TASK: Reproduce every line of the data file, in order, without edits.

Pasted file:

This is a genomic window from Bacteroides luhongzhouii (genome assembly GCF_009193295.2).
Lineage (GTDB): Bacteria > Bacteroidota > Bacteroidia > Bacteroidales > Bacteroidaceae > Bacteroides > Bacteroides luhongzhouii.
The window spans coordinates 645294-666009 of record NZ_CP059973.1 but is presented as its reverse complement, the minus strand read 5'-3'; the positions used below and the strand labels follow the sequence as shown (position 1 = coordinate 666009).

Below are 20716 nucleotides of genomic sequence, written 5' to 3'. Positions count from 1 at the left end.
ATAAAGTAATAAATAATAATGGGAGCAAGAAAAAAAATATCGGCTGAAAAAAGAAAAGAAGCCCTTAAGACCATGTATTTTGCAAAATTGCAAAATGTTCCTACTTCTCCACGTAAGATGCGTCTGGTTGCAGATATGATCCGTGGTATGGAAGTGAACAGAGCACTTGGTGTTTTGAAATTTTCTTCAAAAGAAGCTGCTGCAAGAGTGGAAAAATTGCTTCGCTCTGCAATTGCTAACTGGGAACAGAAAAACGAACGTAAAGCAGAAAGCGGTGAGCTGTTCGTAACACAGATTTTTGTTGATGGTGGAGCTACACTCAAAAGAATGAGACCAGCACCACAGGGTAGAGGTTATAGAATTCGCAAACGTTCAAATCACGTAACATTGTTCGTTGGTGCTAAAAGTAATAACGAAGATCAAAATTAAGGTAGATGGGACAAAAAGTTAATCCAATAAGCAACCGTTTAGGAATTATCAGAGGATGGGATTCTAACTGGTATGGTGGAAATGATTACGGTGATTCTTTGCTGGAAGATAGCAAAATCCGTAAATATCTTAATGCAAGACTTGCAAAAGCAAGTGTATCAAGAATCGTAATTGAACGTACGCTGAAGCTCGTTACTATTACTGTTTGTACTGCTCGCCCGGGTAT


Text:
This is a genomic window from Bacteroides luhongzhouii (genome assembly GCF_009193295.2).
Lineage (GTDB): Bacteria > Bacteroidota > Bacteroidia > Bacteroidales > Bacteroidaceae > Bacteroides > Bacteroides luhongzhouii.
The window spans coordinates 645294-666009 of record NZ_CP059973.1 but is presented as its reverse complement, the minus strand read 5'-3'; the positions used below and the strand labels follow the sequence as shown (position 1 = coordinate 666009).

Below are 20716 nucleotides of genomic sequence, written 5' to 3'. Positions count from 1 at the left end.
ATAAAGTAATAAATAATAATGGGAGCAAGAAAAAAAATATCGGCTGAAAAAAGAAAAGAAGCCCTTAAGACCATGTATTTTGCAAAATTGCAAAATGTTCCTACTTCTCCACGTAAGATGCGTCTGGTTGCAGATATGATCCGTGGTATGGAAGTGAACAGAGCACTTGGTGTTTTGAAATTTTCTTCAAAAGAAGCTGCTGCAAGAGTGGAAAAATTGCTTCGCTCTGCAATTGCTAACTGGGAACAGAAAAACGAACGTAAAGCAGAAAGCGGTGAGCTGTTCGTAACACAGATTTTTGTTGATGGTGGAGCTACACTCAAAAGAATGAGACCAGCACCACAGGGTAGAGGTTATAGAATTCGCAAACGTTCAAATCACGTAACATTGTTCGTTGGTGCTAAAAGTAATAACGAAGATCAAAATTAAGGTAGATGGGACAAAAAGTTAATCCAATAAGCAACCGTTTAGGAATTATCAGAGGATGGGATTCTAACTGGTATGGTGGAAATGATTACGGTGATTCTTTGCTGGAAGATAGCAAAATCCGTAAATATCTTAATGCAAGACTTGCAAAAGCAAGTGTATCAAGAATCGTAATTGAACGTACGCTGAAGCTCGTTACTATTACTGTTTGTACTGCTCGCCCGGGTAT